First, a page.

2. Practice Self-Care Early On

If you’re wondering how taking a little time for yourself can possibly make a difference when each day starts with early-morning retching and you’re sure you’ll never eat anything but saltine crackers for the rest of your life, think again! Though nine months can seem endless when you’re feeling lousy, you’ll be in your last trimester before you know it, and that’s when things start to get very busy for expectant moms.

Get into the habit early on—even on the days you’re throwing up breakfast for lunch—of finding rituals to soothe yourself. For me, it was a warm bath that helped revive me on even my greenest of days. As a writer, I always have a journal going, so for each of my pregnancies I started a journal and wrote everything and anything that was on my mind while waiting for my baby to be born. (I’ve tucked these away in each of my kid’s baby boxes for their future reading enjoyment!) Start carving out snippets of time just for you the minute you get that positive pregnancy test back, and it will become as much of a habit as brushing your teeth each day. Making self-care a priority can offer you some much needed respite throughout every stage of your pregnancy, but particularly when you’re having a tough go of it.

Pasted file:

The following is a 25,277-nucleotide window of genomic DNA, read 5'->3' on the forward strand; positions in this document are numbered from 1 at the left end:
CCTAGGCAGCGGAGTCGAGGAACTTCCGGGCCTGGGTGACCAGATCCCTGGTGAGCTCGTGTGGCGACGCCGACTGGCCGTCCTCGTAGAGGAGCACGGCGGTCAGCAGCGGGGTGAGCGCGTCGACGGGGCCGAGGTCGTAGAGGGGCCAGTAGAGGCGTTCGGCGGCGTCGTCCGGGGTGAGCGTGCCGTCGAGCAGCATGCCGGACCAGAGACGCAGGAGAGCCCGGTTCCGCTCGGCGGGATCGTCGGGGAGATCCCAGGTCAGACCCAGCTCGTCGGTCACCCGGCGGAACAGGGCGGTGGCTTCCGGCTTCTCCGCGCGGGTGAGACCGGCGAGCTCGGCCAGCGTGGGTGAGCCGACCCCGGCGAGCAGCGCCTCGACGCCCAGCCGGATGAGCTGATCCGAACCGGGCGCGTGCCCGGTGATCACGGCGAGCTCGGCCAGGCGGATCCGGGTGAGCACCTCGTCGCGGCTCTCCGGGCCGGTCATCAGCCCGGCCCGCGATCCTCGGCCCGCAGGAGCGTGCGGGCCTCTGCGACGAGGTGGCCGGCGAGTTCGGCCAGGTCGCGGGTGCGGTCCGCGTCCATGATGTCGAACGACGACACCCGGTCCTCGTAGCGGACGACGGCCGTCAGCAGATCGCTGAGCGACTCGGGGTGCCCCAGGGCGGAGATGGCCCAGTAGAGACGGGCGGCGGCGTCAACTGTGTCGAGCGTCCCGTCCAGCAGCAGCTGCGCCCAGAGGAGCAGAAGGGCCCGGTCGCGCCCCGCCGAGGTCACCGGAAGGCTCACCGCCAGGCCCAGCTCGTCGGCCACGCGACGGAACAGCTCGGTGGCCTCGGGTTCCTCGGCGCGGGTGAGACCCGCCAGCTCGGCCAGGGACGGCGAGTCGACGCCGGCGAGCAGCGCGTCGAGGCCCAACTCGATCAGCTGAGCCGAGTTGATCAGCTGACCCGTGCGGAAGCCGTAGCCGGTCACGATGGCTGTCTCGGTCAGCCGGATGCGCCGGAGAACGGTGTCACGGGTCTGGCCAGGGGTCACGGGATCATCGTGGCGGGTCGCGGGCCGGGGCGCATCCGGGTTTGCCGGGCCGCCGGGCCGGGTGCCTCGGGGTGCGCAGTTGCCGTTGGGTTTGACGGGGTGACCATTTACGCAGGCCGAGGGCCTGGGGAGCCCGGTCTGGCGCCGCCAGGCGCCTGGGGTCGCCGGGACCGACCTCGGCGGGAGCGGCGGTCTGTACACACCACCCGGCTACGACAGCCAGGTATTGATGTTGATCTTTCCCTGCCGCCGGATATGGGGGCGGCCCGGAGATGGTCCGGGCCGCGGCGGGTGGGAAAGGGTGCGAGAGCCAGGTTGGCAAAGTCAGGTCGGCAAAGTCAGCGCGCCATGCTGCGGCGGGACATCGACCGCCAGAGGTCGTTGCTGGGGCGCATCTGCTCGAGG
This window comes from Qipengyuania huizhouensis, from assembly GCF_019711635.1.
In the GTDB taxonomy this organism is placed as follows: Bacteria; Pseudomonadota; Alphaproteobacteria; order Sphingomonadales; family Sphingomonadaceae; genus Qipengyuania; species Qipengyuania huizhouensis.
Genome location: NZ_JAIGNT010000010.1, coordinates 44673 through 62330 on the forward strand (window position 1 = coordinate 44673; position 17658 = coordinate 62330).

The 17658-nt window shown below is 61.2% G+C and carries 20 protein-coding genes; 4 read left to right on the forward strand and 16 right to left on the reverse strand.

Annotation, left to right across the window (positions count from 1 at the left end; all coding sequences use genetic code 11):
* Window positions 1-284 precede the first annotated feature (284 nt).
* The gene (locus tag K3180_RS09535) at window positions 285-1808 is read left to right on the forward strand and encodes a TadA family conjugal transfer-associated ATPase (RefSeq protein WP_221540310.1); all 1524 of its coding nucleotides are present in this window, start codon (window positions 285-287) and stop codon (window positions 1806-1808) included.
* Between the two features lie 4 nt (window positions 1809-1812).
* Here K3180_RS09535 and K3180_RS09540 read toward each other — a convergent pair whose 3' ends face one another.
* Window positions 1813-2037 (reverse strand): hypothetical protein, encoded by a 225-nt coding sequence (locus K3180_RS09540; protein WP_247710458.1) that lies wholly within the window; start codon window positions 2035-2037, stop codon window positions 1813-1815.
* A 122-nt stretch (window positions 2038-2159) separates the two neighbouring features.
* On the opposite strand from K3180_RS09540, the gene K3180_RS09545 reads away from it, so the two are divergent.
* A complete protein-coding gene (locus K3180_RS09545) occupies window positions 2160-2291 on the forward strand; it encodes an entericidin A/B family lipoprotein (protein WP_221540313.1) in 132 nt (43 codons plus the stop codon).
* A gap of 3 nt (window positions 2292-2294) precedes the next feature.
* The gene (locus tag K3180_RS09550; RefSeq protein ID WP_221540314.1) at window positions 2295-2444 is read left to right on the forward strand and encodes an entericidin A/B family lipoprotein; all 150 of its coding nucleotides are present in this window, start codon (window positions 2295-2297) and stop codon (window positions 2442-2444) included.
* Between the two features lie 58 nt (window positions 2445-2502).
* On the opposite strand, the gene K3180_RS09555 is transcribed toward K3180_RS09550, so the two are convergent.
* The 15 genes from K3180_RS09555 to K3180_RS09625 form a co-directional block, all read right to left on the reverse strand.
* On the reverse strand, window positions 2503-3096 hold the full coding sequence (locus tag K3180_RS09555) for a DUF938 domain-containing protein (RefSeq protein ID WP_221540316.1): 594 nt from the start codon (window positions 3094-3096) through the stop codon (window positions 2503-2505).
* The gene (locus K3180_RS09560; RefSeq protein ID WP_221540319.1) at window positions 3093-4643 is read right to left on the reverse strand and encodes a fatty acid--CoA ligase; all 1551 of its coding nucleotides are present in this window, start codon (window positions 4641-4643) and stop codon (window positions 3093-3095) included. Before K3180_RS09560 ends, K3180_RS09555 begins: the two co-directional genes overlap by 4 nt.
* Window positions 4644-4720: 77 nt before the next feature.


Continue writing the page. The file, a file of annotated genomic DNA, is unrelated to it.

See: 5 Ways that ‘Selfish Parenting’ Can Benefit Your Family


All content here is for informational purposes only. This content does not replace the professional judgment of your own mental health provider. Please consult a licensed mental health professional for all individual questions and issues.

About the Author

Cheryl Butler Project Parenthood

Cheryl L. Butler was the host of the Mighty Mommy podcast for nine years from 2012 to 2021. She is the mother of eight children. Her experiences with infertility, adoption, seven pregnancies, and raising children with developmental delays have helped her become a resource on the joys and challenges of parenting. You can reach her by email.